Another new article of mine, this time in the Penn Gazette, which happens to be my alumni magazine. I really like the 1970s cybernetic thing going on in the accompanying illustration:
The piece is essentially about smartphones, and how the ideas in The Distraction Addiction can be used to bring them back under our control.
We know how to use tools; the problem is that our smartphones don’t know how to be good ones. Our natural inclination is to treat them as extensions of our selves—and sometimes that works just fine. For example, aside from those of my wife and children, I haven’t memorized a phone number in years, because I can trust my smartphone’s flawless recall. But other apps are designed to capture and resell my attention; and the more I interact with them, the better they get at distracting me. (I’m looking at you, Facebook.) Our phones are clever enough to grab our attention, but not smart enough to guard it, or know when we should be left alone.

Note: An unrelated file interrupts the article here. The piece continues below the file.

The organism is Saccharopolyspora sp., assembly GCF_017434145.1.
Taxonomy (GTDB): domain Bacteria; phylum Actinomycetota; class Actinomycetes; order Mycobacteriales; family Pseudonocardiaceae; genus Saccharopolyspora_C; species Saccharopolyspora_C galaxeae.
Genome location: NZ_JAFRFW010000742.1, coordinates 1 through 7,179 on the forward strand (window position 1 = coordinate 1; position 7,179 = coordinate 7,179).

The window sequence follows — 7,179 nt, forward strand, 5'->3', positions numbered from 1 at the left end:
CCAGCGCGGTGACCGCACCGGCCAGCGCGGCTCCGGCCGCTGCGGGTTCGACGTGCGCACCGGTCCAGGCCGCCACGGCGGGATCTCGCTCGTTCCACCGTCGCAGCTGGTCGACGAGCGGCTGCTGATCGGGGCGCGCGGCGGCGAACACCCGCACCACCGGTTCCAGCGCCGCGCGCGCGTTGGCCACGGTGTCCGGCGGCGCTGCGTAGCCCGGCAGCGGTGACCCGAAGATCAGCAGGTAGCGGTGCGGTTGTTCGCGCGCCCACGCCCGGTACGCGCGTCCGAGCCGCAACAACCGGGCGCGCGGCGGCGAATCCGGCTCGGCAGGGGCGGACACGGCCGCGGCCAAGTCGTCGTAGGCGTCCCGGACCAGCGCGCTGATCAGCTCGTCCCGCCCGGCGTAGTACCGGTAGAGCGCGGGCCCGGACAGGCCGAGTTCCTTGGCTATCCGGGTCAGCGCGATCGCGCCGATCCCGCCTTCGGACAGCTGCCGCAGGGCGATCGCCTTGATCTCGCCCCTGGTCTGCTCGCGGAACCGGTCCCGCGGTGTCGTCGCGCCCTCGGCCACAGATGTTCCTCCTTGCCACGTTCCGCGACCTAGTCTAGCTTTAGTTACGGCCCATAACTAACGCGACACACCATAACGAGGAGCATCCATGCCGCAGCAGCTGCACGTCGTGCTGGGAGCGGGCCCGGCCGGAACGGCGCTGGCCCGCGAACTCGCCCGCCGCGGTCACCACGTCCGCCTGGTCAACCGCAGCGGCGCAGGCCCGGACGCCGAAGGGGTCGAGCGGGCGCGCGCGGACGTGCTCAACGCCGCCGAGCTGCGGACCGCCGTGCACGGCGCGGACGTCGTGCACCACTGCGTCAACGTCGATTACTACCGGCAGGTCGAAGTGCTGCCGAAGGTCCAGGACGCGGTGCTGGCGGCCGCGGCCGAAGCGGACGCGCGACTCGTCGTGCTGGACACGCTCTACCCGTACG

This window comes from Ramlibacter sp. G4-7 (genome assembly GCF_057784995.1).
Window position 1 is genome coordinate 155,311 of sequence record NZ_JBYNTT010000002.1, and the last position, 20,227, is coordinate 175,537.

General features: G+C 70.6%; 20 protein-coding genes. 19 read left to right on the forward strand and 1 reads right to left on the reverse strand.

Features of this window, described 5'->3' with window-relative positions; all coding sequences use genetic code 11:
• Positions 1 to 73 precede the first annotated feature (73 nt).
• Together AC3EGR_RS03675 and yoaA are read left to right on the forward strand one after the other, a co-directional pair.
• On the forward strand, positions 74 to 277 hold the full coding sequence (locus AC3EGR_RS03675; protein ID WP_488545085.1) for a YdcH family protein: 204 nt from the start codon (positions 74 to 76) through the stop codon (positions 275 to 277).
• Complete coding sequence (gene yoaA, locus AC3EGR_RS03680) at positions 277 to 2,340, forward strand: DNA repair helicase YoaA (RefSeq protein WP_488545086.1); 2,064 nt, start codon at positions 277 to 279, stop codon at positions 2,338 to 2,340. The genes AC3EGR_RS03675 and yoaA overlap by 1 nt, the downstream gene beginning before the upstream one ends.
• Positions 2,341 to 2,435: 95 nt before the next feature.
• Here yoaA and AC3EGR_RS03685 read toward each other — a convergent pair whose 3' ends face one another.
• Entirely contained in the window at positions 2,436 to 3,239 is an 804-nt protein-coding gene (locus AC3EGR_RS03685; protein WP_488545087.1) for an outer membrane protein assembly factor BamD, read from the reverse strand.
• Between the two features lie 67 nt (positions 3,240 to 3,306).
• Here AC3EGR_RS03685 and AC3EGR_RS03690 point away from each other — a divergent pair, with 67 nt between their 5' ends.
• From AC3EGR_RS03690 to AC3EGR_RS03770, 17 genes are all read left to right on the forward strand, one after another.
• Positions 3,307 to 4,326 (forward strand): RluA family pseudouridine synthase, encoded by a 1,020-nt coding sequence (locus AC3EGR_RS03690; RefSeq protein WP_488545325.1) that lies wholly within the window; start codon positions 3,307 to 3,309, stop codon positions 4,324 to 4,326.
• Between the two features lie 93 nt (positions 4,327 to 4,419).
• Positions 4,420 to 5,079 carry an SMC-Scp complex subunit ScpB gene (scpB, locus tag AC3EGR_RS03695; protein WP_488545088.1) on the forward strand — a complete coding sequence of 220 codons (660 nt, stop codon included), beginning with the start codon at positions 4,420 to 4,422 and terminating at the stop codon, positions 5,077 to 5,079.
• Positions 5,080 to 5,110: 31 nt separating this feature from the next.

The good news is, you can turn these weapons of mass distraction, these interruption amplifiers, into filters that protect your attention rather than compete for it.